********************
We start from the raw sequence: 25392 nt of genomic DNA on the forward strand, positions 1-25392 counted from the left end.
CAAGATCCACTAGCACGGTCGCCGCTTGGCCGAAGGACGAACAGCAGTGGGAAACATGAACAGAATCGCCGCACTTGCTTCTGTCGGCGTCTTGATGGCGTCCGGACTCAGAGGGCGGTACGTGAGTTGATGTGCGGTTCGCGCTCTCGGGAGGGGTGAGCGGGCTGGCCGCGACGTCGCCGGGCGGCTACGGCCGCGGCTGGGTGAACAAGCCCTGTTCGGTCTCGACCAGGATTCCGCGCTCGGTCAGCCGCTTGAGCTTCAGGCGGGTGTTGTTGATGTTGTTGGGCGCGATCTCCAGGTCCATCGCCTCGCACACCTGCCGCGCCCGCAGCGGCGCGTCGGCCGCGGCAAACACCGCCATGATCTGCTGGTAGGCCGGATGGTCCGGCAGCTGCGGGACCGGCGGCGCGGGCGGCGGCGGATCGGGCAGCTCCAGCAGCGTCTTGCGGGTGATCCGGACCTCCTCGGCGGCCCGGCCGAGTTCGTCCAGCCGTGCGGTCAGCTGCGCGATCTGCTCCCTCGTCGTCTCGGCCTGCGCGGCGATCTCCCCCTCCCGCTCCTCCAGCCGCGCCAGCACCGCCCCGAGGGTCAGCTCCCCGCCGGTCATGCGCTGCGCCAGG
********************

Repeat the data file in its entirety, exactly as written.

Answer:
We start from the raw sequence: 25392 nt of genomic DNA on the forward strand, positions 1-25392 counted from the left end.
CAAGATCCACTAGCACGGTCGCCGCTTGGCCGAAGGACGAACAGCAGTGGGAAACATGAACAGAATCGCCGCACTTGCTTCTGTCGGCGTCTTGATGGCGTCCGGACTCAGAGGGCGGTACGTGAGTTGATGTGCGGTTCGCGCTCTCGGGAGGGGTGAGCGGGCTGGCCGCGACGTCGCCGGGCGGCTACGGCCGCGGCTGGGTGAACAAGCCCTGTTCGGTCTCGACCAGGATTCCGCGCTCGGTCAGCCGCTTGAGCTTCAGGCGGGTGTTGTTGATGTTGTTGGGCGCGATCTCCAGGTCCATCGCCTCGCACACCTGCCGCGCCCGCAGCGGCGCGTCGGCCGCGGCAAACACCGCCATGATCTGCTGGTAGGCCGGATGGTCCGGCAGCTGCGGGACCGGCGGCGCGGGCGGCGGCGGATCGGGCAGCTCCAGCAGCGTCTTGCGGGTGATCCGGACCTCCTCGGCGGCCCGGCCGAGTTCGTCCAGCCGTGCGGTCAGCTGCGCGATCTGCTCCCTCGTCGTCTCGGCCTGCGCGGCGATCTCCCCCTCCCGCTCCTCCAGCCGCGCCAGCACCGCCCCGAGGGTCAGCTCCCCGCCGGTCATGCGCTGCGCCAGG